Classroom DIY: Standing Desk
One of my favorite aspects of teaching is trying to figure out how to help my students become meta-cognitive about their learning and advocate for their individual needs. What type of learner are they-visual, auditory, kinesthetic, etc.? Do they work best by themselves, with a partner, in a group? Do they need a tool to aid in their learning, such as an exercise ball, chair rubber band, fidget stick? And as of today, I can now ask them-do they prefer sitting, kneeling or STANDING as they learn?
That’s right. I am the proud new owner of a STANDING DESK! This is something I’ve wanted for-ever. I have seen, every year, students who just want to stand by their desk while I talk. And what do I do? Ask them to please sit down. ARGH! Who here likes to sit for hours on end in PD? Anyone? Why do we ask all our students to do this, even for the duration of a math lesson?
While looking online, I saw that the price of pre-made standing desks put them waaaay out of my reach. So I took a look at what I had. A double desk that could serve as my desk area? Check. Anything else? Nope.
So then I focused on how to elevate the desk securely. I kept trying to picture myself building a wooden platform out of a few 2x4s and slab of plywood. But I thought it would be messy and probably expensive.
Then it came to me-bed risers. I had the custodian raise the desk as high as it would go-about 29″. Then I got on Amazon and ordered this set of 8″ bed risers. 2 days later (thanks Prime!!), they were on my doorstep. And they worked PERFECTLY.
I put one riser under each foot of the desk. The risers gripped my carpet incredibly securely-they will not slide even when I put my full weight against the table.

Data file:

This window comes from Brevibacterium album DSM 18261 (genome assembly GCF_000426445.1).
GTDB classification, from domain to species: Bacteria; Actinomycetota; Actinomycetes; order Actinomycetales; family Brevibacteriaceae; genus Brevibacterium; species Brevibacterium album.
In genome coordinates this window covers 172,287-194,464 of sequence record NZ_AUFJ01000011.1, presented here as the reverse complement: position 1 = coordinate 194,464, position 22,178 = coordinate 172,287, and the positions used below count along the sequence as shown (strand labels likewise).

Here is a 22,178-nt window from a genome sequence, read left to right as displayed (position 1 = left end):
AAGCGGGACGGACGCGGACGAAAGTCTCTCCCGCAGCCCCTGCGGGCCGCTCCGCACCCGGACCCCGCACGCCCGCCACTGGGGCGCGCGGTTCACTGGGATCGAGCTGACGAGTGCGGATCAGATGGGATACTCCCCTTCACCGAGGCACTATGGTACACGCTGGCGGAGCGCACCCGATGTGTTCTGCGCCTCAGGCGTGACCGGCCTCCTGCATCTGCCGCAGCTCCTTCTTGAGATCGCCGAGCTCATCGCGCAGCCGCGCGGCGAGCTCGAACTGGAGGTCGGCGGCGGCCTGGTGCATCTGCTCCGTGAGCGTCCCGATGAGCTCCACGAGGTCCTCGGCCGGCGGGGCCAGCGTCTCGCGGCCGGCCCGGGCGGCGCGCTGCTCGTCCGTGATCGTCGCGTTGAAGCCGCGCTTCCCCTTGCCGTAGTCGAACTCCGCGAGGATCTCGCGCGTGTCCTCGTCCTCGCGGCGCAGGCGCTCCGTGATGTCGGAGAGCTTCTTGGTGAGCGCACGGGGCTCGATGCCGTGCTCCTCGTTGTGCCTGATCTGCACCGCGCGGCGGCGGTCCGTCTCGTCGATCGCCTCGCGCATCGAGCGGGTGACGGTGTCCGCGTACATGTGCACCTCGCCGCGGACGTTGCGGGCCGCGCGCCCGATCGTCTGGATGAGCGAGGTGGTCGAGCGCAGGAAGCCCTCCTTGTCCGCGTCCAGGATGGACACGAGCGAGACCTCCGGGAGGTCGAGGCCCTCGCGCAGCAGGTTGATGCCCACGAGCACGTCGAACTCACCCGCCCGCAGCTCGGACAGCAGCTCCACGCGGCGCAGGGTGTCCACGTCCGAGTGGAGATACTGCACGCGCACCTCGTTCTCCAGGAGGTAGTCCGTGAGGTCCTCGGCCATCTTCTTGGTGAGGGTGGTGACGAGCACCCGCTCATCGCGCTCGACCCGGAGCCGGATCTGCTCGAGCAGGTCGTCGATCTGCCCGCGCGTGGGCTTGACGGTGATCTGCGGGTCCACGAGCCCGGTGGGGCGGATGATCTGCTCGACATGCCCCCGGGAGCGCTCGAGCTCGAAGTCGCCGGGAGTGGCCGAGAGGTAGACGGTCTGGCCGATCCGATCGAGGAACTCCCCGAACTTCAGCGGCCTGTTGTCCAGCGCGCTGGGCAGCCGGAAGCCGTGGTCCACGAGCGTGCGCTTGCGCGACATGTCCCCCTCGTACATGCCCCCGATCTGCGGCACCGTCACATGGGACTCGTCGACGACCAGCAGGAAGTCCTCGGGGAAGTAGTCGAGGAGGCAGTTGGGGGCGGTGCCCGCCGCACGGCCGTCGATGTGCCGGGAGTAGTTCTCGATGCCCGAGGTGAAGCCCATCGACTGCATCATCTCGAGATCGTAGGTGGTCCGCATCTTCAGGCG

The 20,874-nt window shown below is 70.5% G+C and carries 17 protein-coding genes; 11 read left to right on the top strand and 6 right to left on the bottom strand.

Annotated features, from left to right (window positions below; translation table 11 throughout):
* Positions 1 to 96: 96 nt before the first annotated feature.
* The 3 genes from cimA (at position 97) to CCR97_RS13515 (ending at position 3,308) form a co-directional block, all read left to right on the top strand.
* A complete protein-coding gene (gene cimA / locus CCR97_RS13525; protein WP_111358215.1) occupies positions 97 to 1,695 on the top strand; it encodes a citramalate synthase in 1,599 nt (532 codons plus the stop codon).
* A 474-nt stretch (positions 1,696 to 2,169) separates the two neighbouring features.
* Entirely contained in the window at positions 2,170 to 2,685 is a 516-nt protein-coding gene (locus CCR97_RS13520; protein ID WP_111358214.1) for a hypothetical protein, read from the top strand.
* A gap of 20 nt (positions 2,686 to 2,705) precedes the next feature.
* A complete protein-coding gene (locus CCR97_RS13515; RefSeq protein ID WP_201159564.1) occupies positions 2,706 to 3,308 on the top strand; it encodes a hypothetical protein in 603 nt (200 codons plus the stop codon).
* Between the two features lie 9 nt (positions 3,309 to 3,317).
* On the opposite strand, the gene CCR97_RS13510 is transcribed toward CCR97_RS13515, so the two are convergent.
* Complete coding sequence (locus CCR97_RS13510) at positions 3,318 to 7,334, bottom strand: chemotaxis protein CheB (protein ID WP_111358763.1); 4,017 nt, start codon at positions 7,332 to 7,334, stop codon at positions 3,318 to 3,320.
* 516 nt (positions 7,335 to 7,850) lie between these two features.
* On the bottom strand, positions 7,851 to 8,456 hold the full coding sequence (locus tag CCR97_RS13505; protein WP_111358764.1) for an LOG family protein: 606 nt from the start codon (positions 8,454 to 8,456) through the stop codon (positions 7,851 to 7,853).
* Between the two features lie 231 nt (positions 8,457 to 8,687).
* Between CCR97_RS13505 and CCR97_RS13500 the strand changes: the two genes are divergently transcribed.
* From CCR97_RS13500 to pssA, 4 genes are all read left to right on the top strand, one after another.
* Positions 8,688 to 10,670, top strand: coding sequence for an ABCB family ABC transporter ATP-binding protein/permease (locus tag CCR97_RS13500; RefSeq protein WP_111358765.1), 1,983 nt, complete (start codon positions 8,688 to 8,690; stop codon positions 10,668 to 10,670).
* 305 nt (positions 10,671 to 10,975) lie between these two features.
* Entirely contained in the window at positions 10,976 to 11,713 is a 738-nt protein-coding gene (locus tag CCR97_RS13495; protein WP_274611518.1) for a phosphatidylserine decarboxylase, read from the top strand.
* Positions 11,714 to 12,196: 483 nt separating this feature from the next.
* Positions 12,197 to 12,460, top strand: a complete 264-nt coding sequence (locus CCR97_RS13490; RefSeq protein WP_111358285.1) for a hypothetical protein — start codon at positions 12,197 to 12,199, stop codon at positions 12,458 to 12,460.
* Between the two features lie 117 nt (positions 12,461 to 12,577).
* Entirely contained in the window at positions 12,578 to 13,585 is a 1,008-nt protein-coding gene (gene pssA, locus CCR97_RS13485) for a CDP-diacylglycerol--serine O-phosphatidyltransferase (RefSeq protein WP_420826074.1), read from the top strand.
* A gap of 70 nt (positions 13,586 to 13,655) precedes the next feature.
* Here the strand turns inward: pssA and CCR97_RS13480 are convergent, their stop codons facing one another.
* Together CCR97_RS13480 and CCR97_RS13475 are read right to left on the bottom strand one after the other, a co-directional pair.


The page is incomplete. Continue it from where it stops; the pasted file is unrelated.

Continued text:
Because of the lip on the top of the risers, the desk does not slide around, nor does it tip off the risers. Again, I leaned against the table as hard as I could, and it did not budge even within the lip area.
A teacher next door came over and was skeptical. She thought for sure it would tip over. And it did-when she pushed it with the intent to knock it over. So short of a student with the mission to knock the desk over, this standing desk is staying put!
To make sure it was absolutely perfect, I had a student test it out. This girlie is one of my taller fifth graders, measuring 5′ 4″. I asked her to write me a short paragraph giving me feedback about how it felt to write on a table at that height. The verdict? She loved it! I’m guessing it will be the perfect height for all my fifth graders, even my shorties.
The total cost for this project? A whopping $13! I am over the moon that I now have an option for students who would like to stand while I teach, or even stand while working on independent projects. It compliments my coffee table for students that want to sit on the floor and tables for students who just want a chair as usual.
Do you have a standing desk (or two) in your classroom? Tell us about it in the comments!